Published: Mon, May 14, 2018
IT | By Emmett Cole

In the most popular encryption method found a hole

In the most popular encryption method found a hole

European researchers have found that the popular PGP and S/MIME email encryption standards are vulnerable to being hacked, leading them to urge people using them to disable and uninstall them immediately. The researchers say new and archived emails are vulnerable to attack. The Electronic Frontier Foundation advises to immediately disable all email tools that automatically decrypt PGP.

The researchers said on a website devoted to this vulnerability that "EFAIL abuses active content of HTML emails, for example externally loaded images or styles, to exfiltrate plaintext through requested URLs".

Unfortunately, these apps that offer better security than email are all quick messaging platforms, which means you don't get all the features and organization you've grown accustomed to with Apple Mail, Outlook, or Thunderbird.

The use of PGP - short for Pretty Good Privacy - for secure communications has been advocated, among others, by Edward Snowden, who blew the whistle on pervasive electronic surveillance at the U.S. National Security Agency before fleeing to Russian Federation. According to Werner Koch, principal author of GNU Privacy Guard, users can protect themselves in two ways, one is by not using the HTML emails, and the other is to use authenticated encryption.

Full details of the flaws began to leak on Monday.

If you are asked for the admin password, enter it to confirm the action.

The researchers said that it will publish more detailed information on may 15.

But on Monday, Munich newspaper Süddeutsche Zeitung appeared to break that embargo. The flaw, named EFAIL, reportedly affects both sent and received messages, including past correspondence. The attacks rely on the attacker to be in possession of the encrypted emails and can trick either the sender or the recipient to open an invisible snippet of the intercepted messages in a new email.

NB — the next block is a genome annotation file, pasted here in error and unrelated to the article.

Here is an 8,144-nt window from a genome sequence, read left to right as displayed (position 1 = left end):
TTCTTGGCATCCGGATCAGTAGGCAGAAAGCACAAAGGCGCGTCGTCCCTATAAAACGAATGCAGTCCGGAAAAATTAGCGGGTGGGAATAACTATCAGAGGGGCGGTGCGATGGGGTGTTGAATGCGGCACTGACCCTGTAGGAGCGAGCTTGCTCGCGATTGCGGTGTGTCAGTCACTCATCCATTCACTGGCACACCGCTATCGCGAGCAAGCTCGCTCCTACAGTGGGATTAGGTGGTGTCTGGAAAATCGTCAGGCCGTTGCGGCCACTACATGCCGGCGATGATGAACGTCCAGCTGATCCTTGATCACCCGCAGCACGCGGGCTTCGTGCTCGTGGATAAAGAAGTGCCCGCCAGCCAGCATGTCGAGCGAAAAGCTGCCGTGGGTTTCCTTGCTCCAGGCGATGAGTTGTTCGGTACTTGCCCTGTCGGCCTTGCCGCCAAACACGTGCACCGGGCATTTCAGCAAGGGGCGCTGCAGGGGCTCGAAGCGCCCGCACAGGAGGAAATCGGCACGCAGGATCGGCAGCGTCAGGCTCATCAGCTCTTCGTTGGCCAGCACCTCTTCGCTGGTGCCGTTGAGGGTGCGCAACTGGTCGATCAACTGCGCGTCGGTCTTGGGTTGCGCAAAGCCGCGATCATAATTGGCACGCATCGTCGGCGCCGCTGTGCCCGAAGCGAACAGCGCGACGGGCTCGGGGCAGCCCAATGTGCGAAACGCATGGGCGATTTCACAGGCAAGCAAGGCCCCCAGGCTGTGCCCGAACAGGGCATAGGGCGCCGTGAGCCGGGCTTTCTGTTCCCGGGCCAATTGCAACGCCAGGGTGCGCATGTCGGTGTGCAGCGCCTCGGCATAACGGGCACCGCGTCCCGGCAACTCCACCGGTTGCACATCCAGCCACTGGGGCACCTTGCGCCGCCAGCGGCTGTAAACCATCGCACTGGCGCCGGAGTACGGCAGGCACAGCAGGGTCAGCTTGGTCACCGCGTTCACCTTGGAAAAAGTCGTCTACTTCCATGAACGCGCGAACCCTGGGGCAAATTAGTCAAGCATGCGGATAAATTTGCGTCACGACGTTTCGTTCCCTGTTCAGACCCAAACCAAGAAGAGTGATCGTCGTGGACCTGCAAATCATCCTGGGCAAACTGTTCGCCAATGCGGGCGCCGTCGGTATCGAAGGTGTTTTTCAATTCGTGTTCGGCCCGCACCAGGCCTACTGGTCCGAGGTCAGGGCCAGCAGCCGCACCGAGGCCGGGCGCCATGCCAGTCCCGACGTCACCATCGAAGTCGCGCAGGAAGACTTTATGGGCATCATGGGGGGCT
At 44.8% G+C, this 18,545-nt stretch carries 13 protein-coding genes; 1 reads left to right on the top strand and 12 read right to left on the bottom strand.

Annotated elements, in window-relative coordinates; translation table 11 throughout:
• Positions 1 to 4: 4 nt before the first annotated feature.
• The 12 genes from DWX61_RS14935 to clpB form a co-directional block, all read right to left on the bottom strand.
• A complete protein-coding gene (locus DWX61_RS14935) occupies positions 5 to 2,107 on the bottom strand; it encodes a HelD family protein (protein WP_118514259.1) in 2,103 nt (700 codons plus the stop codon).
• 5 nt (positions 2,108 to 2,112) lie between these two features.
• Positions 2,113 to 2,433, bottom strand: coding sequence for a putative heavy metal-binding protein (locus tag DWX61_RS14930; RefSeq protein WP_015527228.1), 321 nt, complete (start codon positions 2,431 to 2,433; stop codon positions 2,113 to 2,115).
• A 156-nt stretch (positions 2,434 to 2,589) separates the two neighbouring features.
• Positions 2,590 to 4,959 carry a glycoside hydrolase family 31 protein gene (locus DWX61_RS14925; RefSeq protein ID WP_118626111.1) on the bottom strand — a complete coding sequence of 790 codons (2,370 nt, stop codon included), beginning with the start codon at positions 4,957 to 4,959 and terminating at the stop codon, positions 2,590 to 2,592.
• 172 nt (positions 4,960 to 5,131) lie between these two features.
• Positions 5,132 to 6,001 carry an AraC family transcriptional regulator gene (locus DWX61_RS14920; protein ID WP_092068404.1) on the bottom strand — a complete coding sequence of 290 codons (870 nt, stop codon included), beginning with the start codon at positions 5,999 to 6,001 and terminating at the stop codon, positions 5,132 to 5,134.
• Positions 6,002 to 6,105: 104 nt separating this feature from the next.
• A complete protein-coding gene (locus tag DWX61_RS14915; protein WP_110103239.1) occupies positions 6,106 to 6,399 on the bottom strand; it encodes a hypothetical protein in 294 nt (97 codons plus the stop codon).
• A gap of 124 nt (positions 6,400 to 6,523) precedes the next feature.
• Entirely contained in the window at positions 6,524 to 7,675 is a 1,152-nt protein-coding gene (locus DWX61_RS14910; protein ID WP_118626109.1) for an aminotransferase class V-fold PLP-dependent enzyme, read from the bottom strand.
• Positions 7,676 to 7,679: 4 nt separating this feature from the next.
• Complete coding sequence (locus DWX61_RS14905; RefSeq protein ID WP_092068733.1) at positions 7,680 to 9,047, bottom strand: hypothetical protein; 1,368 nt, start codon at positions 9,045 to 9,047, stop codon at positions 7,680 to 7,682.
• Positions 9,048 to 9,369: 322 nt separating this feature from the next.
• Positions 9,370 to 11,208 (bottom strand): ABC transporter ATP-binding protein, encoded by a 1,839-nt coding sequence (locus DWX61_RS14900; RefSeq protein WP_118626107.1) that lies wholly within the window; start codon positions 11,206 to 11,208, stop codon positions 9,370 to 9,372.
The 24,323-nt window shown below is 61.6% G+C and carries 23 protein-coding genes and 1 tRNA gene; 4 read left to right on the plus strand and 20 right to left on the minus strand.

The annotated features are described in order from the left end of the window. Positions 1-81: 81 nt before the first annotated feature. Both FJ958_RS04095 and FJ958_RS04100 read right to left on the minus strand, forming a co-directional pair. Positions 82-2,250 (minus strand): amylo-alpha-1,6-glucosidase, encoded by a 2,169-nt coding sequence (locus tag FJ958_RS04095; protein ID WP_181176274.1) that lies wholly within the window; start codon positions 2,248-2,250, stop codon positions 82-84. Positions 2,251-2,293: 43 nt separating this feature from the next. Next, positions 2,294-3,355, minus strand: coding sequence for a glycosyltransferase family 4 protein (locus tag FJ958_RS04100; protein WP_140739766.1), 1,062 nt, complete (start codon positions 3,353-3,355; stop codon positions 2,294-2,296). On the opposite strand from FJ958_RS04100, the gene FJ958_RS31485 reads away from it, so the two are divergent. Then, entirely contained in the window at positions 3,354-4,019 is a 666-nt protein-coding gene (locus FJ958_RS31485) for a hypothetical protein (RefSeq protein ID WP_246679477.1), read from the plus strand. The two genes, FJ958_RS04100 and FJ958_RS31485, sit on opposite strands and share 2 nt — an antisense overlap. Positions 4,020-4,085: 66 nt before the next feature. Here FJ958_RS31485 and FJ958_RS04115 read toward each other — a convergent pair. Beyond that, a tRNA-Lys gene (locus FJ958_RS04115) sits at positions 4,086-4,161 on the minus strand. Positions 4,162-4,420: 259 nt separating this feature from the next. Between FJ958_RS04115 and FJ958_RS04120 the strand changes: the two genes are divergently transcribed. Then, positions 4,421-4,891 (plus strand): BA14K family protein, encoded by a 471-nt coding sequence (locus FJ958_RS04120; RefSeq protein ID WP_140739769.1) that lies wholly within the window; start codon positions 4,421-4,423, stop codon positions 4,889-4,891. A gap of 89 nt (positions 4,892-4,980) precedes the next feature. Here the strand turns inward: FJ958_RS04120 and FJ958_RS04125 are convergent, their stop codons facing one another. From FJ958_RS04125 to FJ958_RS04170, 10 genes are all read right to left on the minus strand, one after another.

Green already recommended not using PGP. The EFF's report only indicated that a vulnerability existed, and that users should disable PGP plugins in their mail clients until patches are deployed. "Poking through an OpenPGP implementation is like visiting a museum of 1990s crypto", he warned. "Disabling the presentation of incoming HTML emails in your email client will close the most prominent way of attacking Efail".

Electronic Frontier Foundation (EFF) has said it has confirmed a set of vulnerabilities that have the potential to reveal the contents of email previously thought to be encrypted with PGP.

Email users who use PGP (based on OpenPGP) and S/MIME to encrypt and decrypt their communications are at "immediate risk".

But some think the vulnerability warning is overblown.

PGP is often used to encrypt messages in popular email programs such as Outlook, Apple Mail, Thunderbird, and Enigmail. In computer security, an oracle attack refers to an attackers being able to exploit a vulnerability to extract information from a target.

"Don't use HTML mails". EFF has a write up on this also with all the links you need if reading Twitter is not your thing.

But if you're still anxious, you can always opt for plain-text over HTML emails - or just use Signal like everyone else. CounterMail, Hushmail and Mailfence all use OpenPGP.

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